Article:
Billy Beane

Oakland A’s draft highlights: two shortstops, four pitchers and a CF with a great name

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I love sports drafts. It’s a time when excitement builds over adding young, fresh talent to your team. In every sport except baseball, there is also the undying angst of trading picks, something fraught with danger. This is why people like me talk about the NFL draft for 365 days a year, practically. When it comes to the “June Amateur Draft,” as they say in baseball, it is a much more pure process, since trading picks is not allowed. Recently you are allowed to trade competitive balance selections, but as a whole, draft picks are untouchable. If trading draft picks in baseball was an option, I have no doubt that Billy Beane would trade them all away every year. He simply cannot resist making deals — just think of 40 picks he could screw around with. Thankfully, he has to wait until he picks a player, THEN he trades him.

The baseball draft is also unique because 17-year-olds are getting picked. Scouting has to be taken to the highest level in order to properly suss out who is talented enough, or more commonly, who has the highest “ceiling” on potential. It also means, that for almost all of us, we’ve never heard of 99% of the players who get drafted. We also realize that if Oakland drafts a player, he also certainly will never play for the A’s. The odds are almost insurmountable for them to stay in the organization before Beane trades or cuts them first. But even with that ominous knowledge, it still doesn’t prevent me from getting excited about the A’s new picks. With the draft concluding yesterday, let’s take a look at a few of the intriguing selections.

Beane traded away his top 2 prospects last year, Addison Russell and David Robertson, who were both high school shortstops. He responded by spending his first two selections in this year’s draft on college shortstops, Richie Martin of Florida and Mikey White of Alabama. Hopefully one of these guys will soon become “the shortstop of the future.” I would imagine Martin would get the first chance, with White playing second base, together at rookie league.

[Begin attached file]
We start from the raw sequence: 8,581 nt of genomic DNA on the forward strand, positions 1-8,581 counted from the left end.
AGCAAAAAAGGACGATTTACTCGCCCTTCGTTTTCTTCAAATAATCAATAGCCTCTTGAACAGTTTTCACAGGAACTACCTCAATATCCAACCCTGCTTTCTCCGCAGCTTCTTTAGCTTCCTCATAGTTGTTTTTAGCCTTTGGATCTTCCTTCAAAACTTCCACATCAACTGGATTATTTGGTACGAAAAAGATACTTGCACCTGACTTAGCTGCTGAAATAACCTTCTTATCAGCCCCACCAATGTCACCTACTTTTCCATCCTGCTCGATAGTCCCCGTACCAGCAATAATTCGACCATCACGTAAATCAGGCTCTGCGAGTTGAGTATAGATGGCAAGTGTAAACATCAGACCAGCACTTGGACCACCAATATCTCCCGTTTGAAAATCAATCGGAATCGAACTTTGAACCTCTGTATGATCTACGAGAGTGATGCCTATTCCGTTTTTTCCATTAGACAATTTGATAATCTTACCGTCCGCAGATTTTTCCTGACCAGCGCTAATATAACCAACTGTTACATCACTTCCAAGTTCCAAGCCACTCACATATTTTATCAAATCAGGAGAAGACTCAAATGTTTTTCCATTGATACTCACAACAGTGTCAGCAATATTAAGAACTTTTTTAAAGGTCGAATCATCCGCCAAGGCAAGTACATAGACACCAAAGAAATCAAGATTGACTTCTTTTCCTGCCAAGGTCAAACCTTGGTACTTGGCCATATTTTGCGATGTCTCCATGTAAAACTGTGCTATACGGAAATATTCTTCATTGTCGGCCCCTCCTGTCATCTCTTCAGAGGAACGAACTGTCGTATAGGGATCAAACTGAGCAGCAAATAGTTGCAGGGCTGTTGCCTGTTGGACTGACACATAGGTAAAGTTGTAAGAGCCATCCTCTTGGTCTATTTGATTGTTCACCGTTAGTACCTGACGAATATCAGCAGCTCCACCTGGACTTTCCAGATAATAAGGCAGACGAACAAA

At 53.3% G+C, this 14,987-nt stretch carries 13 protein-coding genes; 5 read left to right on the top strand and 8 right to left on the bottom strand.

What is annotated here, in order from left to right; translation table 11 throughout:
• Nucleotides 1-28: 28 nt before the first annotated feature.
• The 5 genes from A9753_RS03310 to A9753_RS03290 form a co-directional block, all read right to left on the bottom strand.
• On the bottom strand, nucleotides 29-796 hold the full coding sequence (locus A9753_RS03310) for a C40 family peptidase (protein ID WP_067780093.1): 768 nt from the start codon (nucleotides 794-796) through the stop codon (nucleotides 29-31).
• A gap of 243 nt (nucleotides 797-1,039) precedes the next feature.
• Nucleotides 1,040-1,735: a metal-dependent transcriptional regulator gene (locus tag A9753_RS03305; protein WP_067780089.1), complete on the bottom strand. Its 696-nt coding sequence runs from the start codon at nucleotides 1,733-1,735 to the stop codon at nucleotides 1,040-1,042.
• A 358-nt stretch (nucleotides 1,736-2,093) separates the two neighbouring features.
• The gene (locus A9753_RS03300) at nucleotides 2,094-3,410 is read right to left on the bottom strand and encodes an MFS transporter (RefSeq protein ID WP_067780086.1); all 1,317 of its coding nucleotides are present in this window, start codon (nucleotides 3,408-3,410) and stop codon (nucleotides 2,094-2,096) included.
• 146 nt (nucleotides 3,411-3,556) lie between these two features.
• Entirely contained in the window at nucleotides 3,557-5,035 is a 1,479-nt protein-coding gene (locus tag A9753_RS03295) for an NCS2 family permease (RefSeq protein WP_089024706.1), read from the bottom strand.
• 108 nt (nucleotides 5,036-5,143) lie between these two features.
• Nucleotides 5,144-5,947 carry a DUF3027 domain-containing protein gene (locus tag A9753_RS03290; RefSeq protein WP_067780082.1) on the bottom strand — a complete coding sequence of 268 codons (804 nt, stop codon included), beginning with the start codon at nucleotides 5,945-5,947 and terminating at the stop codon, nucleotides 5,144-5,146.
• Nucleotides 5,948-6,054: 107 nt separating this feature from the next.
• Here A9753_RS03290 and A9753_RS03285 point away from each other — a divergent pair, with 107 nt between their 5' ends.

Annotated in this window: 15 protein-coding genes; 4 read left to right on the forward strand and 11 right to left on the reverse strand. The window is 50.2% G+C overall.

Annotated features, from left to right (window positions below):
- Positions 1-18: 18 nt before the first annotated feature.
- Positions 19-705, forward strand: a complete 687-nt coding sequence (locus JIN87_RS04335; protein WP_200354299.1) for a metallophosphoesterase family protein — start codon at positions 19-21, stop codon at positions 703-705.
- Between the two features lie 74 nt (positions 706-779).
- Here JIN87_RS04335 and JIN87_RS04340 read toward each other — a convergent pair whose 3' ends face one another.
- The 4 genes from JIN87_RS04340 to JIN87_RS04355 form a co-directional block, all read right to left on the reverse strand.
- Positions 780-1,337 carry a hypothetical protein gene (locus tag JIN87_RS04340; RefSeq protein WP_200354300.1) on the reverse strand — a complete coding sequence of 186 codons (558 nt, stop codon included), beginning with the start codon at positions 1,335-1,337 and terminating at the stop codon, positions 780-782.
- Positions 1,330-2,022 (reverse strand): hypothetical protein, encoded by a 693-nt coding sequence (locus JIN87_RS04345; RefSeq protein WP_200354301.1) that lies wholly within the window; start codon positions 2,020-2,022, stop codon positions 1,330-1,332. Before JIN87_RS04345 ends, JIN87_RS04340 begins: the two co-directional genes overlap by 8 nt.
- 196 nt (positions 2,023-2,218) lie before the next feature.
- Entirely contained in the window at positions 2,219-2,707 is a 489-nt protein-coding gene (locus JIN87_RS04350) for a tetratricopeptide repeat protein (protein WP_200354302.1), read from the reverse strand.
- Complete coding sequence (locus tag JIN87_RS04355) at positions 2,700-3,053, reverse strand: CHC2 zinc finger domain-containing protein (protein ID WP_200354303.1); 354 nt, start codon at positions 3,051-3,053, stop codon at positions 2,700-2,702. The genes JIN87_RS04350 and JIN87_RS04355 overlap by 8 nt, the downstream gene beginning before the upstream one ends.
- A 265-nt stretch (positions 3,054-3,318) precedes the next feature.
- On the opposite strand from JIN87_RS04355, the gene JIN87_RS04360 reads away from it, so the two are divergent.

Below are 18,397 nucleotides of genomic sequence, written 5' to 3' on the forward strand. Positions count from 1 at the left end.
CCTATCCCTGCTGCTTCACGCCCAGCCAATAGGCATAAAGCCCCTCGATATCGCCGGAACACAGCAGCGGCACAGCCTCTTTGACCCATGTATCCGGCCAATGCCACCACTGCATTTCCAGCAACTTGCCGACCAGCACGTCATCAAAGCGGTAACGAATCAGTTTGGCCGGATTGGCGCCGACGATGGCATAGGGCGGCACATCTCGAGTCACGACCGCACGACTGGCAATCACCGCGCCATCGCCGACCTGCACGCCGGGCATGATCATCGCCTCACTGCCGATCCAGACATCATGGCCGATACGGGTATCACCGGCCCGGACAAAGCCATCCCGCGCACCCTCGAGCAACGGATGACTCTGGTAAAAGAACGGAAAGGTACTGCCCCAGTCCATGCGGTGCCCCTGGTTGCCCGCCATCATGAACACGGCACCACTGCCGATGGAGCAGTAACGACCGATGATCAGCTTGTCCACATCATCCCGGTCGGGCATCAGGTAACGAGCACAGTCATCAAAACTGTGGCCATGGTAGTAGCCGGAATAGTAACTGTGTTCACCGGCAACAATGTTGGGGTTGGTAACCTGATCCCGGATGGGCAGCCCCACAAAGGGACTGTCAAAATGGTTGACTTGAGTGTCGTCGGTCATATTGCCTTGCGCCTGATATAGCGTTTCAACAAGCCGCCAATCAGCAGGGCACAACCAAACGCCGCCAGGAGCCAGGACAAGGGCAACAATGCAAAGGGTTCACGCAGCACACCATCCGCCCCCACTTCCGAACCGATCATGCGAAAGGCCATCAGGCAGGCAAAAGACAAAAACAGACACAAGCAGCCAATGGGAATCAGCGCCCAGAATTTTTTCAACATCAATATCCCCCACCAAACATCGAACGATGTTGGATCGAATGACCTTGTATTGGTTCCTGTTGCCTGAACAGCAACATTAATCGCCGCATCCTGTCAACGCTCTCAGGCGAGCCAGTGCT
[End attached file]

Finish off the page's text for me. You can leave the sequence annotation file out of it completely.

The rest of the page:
Martin is a great athlete, and I mentioned to him on a conference call with reporters that the A’s could certainly use some defense. He was also the second-leading hitter in the Cape Cod league last summer. The grandson of a Negro Leagues player, he’s getting ready to play in the College World Series, like another former Florida SS once did (Mark Ellis).

White was the starting shortstop for the Crimson Tide for every game he was there in three years, the veritable Ripken of Tuscaloosa. He’s supposed to have a little more pop in his bat than Martin does. Being in their 20s and very experienced, both prospects should be closer to reaching the bigs than normal, one would imagine.

Beane took high school pitcher Dakota Chalmers with his 3rd pick, a 6′ 3″ kid who has touched 98 mph on the gun. A’s Scouting Director Eric Kubota says he’s confident that Chalmers will renege on his commitment to the University of Georgia.

Beane also went for three college pitchers in rounds five-seven, Kevin Duchene of Illinois, Bubba Derby of San Diego State, and Kyle Friedrichs of CSU Long Beach. Duchene is the epitome of the crafty lefty, going 22-3 in his career as the No. 1 starter for the Illini. Derby is on the smaller side at 5′ 10″, but explodes the gun at 97 mph and could be up in the bigs soon if the A’s use him in the bullpen. Friedrichs is a rare case of a pure reliever drafted this high, but he was the main man out of the bullpen for one of the best programs in the country.

The best name in the whole draft is that of North Carolina outfielder Skye Bolt, whom the A’s selected in the fourth round. Bolt had one of the greatest freshman seasons in college history but has failed to live up to it during his sophomore and junior years. Most scouts believe he has first round talent if he could return to his freshman form, when he hit .392. Defensively, he is rated a major league-caliber center fielder, showing great range and speed in the outfield.

Will any of these young men pan out? Will even ONE of their 40 picks ever play for the A’s? No one knows. But after the farm system was scorched to the ground in 2014, it!s certainly nice to see some players come into the fold. Keep an eye out for 11th-rounder James Terrell from SPSV in Vallejo. I got the chance to see him play twice in high school and was impressed by the young outfielder. A son of coach, the A’s will now need to convince him to forgo his scholarship to Fresno State. All in all, I like the A’s draft this year. I love the first four picks. But what do any of us know?

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